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Fieldpower Organics signposts the way to zero-carbon farming

By Julian Jackson - 12 Aug 2011 13:39:0 GMT
Fieldpower Organics signposts the way to zero-carbon farming

"I ain't no farmer", says Paul Sousek, "I had a long career in market research, but when I discovered Peak Oil in 2004 I decided to quit my job and invest my family savings in agricultural land." Paul, in his Cottage Farm in the west of England, is now a leading small-scale organic farmer, calling his brand Fieldpower Organics.

He concentrates on zero-carbon farm practices. He decided to implement his own style of organic farming with near-zero use of fossil fuels, powered as much as possible by renewable energy, using local inputs and selling his produce locally, to try to create an example of a self-sufficient and resilient food supply.

Paul started off with no farming experience, and did a one day course on "Cows for Beginners", before implementing his organic farming journey. "Before I started this I had never even sat on a tractor," he says.

You might think he is crazy, you perhaps would expect that he would fall flat on his face....but no, Fieldpower Organics is going strong, selling organic meat delivered fresh to customers' doors.

He says, "We use no artificial fertilizers or pesticides so our 'Red Ruby' cattle mature slowly, grazing peacefully on the natural pasture of North Cornwall. We do not use any GM fodder, routine antibiotics, growth promoters or even fossil fuels...and still our meat will cost you less than ordinary meat from butchers or supermarkets. Hard to believe but true!"

He attributes the lower cost to their direct sales to customers, with no supermarket mark-up, using no fossil-fuel based fertilisers, and minimal energy bills to run the farm.

the Sousek family, R-L, Paul, his wife Celia, sons Ben and Joe, together with Mambo, their dog and some of their farm animals

Photo: the Sousek family, (R-L) Paul, his wife Celia, sons Ben and Joe, together with Mambo, their dog and some of their farm animals

The meat that results from this care is tender with a delicious flavour and free from injected water and other dubious practices of the supermarkets. Customers receive beef or lamb boxes delivered fresh to their door in a variety of sizes, and the farm also sells sheepskins. Although they mostly deliver locally, they are now receiving orders from all over the UK. They have recently instituted a special carbon-neutral delivery service to London.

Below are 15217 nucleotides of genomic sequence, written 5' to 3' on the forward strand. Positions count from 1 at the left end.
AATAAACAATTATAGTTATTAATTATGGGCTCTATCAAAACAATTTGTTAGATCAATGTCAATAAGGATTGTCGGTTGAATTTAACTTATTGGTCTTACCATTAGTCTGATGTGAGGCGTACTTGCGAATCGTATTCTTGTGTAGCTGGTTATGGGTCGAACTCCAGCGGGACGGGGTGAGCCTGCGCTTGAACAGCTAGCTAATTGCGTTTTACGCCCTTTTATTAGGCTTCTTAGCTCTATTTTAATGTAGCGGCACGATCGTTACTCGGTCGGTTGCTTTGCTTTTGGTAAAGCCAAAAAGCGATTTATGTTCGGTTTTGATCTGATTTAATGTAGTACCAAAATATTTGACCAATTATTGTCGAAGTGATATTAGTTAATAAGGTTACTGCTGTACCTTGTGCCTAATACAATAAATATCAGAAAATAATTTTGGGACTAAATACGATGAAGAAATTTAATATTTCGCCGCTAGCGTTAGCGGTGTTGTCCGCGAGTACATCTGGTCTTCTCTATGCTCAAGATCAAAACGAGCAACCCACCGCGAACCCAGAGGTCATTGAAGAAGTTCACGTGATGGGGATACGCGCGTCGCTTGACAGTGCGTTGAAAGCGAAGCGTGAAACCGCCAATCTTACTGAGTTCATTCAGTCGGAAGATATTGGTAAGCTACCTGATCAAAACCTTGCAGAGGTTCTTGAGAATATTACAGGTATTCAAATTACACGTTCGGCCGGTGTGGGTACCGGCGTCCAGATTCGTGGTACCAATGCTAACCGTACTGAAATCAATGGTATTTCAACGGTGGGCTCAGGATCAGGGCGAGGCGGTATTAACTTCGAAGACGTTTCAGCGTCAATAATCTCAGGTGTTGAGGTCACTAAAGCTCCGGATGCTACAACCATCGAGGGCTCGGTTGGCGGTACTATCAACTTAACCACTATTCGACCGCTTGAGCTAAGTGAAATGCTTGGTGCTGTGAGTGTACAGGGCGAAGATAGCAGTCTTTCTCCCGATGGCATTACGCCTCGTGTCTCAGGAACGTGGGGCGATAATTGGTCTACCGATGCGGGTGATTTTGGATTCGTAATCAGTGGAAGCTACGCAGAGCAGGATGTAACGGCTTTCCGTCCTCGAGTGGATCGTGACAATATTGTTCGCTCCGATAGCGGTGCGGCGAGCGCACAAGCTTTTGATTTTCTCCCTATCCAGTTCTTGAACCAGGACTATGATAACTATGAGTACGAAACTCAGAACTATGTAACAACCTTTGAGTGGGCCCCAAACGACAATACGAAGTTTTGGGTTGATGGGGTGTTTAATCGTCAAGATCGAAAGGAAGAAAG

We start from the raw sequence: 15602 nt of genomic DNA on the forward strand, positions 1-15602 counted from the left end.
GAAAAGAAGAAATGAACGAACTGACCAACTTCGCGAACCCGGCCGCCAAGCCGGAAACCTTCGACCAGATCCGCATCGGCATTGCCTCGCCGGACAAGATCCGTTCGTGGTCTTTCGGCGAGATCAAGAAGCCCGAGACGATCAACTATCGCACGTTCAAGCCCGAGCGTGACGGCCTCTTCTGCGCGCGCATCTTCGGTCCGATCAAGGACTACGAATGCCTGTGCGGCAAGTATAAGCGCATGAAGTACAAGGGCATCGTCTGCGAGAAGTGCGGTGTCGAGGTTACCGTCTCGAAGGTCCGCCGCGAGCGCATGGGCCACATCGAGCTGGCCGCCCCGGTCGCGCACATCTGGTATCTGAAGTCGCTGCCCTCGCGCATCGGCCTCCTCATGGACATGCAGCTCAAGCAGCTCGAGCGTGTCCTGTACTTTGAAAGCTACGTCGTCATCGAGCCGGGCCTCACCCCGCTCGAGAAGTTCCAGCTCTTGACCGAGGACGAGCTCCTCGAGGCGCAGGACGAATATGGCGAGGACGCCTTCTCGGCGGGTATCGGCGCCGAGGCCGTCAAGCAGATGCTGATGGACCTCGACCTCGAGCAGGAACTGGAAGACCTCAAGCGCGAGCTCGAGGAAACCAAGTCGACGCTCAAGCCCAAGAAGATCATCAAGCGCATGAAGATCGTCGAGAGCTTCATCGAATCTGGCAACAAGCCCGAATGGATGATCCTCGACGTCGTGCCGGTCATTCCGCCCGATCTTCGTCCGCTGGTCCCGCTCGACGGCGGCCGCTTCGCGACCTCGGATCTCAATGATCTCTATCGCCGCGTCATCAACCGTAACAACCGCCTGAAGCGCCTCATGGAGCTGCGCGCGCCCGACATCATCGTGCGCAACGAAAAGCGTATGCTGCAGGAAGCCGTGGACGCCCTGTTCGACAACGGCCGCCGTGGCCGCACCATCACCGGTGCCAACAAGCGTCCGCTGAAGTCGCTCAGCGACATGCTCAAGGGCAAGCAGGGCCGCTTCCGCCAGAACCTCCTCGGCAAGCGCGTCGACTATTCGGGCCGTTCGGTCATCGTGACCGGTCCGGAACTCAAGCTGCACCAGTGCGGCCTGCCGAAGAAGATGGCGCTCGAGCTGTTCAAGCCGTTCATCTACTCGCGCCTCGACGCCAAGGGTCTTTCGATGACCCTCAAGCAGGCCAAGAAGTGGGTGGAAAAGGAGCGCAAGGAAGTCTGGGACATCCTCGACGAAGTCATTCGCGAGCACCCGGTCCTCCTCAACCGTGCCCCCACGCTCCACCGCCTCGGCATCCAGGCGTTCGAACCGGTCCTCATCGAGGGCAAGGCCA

Cottage Farm showing the solar panels on the roof

Photo: Cottage Farm showing the solar panels on the roof

The farm is rated as a "Superhome" which means it is a benchmark for low carbon emissions and energy efficiency - see here for a previous Earth Times article. Their water is heated by solar thermal panels and in winter they use a wood burner fuelled by their own wood. Electricity is generated by a 5KW wind turbine plus solar panels. They have cut their energy emissions by 110% (from 7 tonnes/year to -0,7 tonnes/year) because they produce more renewable energy than they use. Their water is heated by solar thermal panels and in winter they use a wood burner fuelled by their own wood. Electricity is generated by a 5KW wind turbine plus solar panels. They have cut their energy emissions by 110% (from 7 tonnes/year to -0,7 tonnes/year) because they produce more renewable energy than they use.

Their 5KW wind turbine

Photo: the farm's 5KW wind turbine

Their transport fuel is biodiesel from waste oil. The farm runs three diesel vehicles, a car, a Land Rover, and a tractor on this fuel. Paul says, "They all run perfectly well, without any modifications, even in the cold."

If he was unable to source waste oil, he expects that 10% of his land could be turned over to oil crops as feedstock for biodiesel.

His main equipment purchase was an old but reliable Ford tractor because it doesn't have complex electronics and therefore can by kept running by mechanics and will not fail because high-tech components are no longer available.

Their energy use is nearly carbon-neutral. Paul is very enthusiastic about the possibilities of low-carbon farming. He says, "Dairy farmers are sitting on methane gold mines," referring to the large amount of energy that can be generated by anaerobic digesters using cattle manure to produce methane as fuel.

Paul says, "Our aim in converting the farm to organic, the house to renewables and our lifestyles to carbon neutral was to establish an exemplar house and farm of the future, that is truly sustainable and resilient in the face of the energy hikes and scarcities we will face in the future."

All Photos © Paul Sousek

Links:

Fieldpower Organics

Cottage Farm email

Transition North Cornwall